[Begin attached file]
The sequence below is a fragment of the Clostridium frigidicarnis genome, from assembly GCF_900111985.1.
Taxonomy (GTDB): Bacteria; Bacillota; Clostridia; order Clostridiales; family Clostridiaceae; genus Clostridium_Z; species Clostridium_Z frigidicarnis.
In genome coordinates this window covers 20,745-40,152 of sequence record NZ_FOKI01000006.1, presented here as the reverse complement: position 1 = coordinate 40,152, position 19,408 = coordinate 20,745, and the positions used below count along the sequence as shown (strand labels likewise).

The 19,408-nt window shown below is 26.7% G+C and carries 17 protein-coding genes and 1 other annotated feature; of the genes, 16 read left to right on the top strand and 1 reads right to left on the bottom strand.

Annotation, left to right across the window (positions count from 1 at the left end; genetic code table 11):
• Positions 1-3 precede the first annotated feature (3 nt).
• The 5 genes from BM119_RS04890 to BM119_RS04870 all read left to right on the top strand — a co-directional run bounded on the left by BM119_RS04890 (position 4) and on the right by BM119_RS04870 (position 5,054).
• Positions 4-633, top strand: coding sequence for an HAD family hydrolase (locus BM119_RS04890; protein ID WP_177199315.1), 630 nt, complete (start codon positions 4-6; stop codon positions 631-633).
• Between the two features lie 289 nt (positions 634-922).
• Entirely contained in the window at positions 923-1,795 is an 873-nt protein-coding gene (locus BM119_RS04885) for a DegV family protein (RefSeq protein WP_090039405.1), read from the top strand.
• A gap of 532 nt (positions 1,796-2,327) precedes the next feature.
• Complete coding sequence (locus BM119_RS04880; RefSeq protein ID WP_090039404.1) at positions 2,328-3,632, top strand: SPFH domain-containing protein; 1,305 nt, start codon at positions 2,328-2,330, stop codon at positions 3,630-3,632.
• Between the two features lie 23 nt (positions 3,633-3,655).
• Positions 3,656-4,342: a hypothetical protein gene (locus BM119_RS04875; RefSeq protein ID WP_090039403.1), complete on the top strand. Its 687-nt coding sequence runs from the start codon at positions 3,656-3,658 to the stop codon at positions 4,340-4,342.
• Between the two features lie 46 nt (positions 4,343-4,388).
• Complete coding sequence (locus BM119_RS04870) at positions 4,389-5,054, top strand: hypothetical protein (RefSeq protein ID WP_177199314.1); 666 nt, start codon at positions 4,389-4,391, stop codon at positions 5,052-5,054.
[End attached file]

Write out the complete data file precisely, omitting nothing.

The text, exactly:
The sequence below is a fragment of the Clostridium frigidicarnis genome, from assembly GCF_900111985.1.
Taxonomy (GTDB): Bacteria; Bacillota; Clostridia; order Clostridiales; family Clostridiaceae; genus Clostridium_Z; species Clostridium_Z frigidicarnis.
In genome coordinates this window covers 20,745-40,152 of sequence record NZ_FOKI01000006.1, presented here as the reverse complement: position 1 = coordinate 40,152, position 19,408 = coordinate 20,745, and the positions used below count along the sequence as shown (strand labels likewise).

The 19,408-nt window shown below is 26.7% G+C and carries 17 protein-coding genes and 1 other annotated feature; of the genes, 16 read left to right on the top strand and 1 reads right to left on the bottom strand.

Annotation, left to right across the window (positions count from 1 at the left end; genetic code table 11):
• Positions 1-3 precede the first annotated feature (3 nt).
• The 5 genes from BM119_RS04890 to BM119_RS04870 all read left to right on the top strand — a co-directional run bounded on the left by BM119_RS04890 (position 4) and on the right by BM119_RS04870 (position 5,054).
• Positions 4-633, top strand: coding sequence for an HAD family hydrolase (locus BM119_RS04890; protein ID WP_177199315.1), 630 nt, complete (start codon positions 4-6; stop codon positions 631-633).
• Between the two features lie 289 nt (positions 634-922).
• Entirely contained in the window at positions 923-1,795 is an 873-nt protein-coding gene (locus BM119_RS04885) for a DegV family protein (RefSeq protein WP_090039405.1), read from the top strand.
• A gap of 532 nt (positions 1,796-2,327) precedes the next feature.
• Complete coding sequence (locus BM119_RS04880; RefSeq protein ID WP_090039404.1) at positions 2,328-3,632, top strand: SPFH domain-containing protein; 1,305 nt, start codon at positions 2,328-2,330, stop codon at positions 3,630-3,632.
• Between the two features lie 23 nt (positions 3,633-3,655).
• Positions 3,656-4,342: a hypothetical protein gene (locus BM119_RS04875; RefSeq protein ID WP_090039403.1), complete on the top strand. Its 687-nt coding sequence runs from the start codon at positions 3,656-3,658 to the stop codon at positions 4,340-4,342.
• Between the two features lie 46 nt (positions 4,343-4,388).
• Complete coding sequence (locus BM119_RS04870) at positions 4,389-5,054, top strand: hypothetical protein (RefSeq protein ID WP_177199314.1); 666 nt, start codon at positions 4,389-4,391, stop codon at positions 5,052-5,054.